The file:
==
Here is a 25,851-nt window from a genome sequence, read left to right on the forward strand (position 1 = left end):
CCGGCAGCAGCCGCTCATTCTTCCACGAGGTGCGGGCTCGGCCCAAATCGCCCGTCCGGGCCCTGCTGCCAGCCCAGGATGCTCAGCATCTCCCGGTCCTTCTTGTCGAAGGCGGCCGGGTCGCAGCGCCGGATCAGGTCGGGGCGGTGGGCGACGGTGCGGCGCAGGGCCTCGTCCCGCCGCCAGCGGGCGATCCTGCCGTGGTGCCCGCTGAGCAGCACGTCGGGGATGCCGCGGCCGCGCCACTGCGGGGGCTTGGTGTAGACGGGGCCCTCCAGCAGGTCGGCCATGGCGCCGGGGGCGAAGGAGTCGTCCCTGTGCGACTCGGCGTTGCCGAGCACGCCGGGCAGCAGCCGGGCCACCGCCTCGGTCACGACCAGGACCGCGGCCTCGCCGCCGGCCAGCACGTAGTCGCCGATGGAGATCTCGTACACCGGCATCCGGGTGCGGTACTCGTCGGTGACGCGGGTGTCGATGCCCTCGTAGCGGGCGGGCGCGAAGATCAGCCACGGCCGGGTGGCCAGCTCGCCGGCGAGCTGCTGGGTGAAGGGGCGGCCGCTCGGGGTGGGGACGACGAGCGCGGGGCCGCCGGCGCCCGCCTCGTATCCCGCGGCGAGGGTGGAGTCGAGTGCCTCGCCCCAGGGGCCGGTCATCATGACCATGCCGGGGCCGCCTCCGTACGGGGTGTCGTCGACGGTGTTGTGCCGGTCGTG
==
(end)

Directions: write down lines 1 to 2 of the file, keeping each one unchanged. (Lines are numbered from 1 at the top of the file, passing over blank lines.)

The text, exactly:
Here is a 25,851-nt window from a genome sequence, read left to right on the forward strand (position 1 = left end):
CCGGCAGCAGCCGCTCATTCTTCCACGAGGTGCGGGCTCGGCCCAAATCGCCCGTCCGGGCCCTGCTGCCAGCCCAGGATGCTCAGCATCTCCCGGTCCTTCTTGTCGAAGGCGGCCGGGTCGCAGCGCCGGATCAGGTCGGGGCGGTGGGCGACGGTGCGGCGCAGGGCCTCGTCCCGCCGCCAGCGGGCGATCCTGCCGTGGTGCCCGCTGAGCAGCACGTCGGGGATGCCGCGGCCGCGCCACTGCGGGGGCTTGGTGTAGACGGGGCCCTCCAGCAGGTCGGCCATGGCGCCGGGGGCGAAGGAGTCGTCCCTGTGCGACTCGGCGTTGCCGAGCACGCCGGGCAGCAGCCGGGCCACCGCCTCGGTCACGACCAGGACCGCGGCCTCGCCGCCGGCCAGCACGTAGTCGCCGATGGAGATCTCGTACACCGGCATCCGGGTGCGGTACTCGTCGGTGACGCGGGTGTCGATGCCCTCGTAGCGGGCGGGCGCGAAGATCAGCCACGGCCGGGTGGCCAGCTCGCCGGCGAGCTGCTGGGTGAAGGGGCGGCCGCTCGGGGTGGGGACGACGAGCGCGGGGCCGCCGGCGCCCGCCTCGTATCCCGCGGCGAGGGTGGAGTCGAGTGCCTCGCCCCAGGGGCCGGTCATCATGACCATGCCGGGGCCGCCTCCGTACGGGGTGTCGTCGACGGTGTTGTGCCGGTCGTG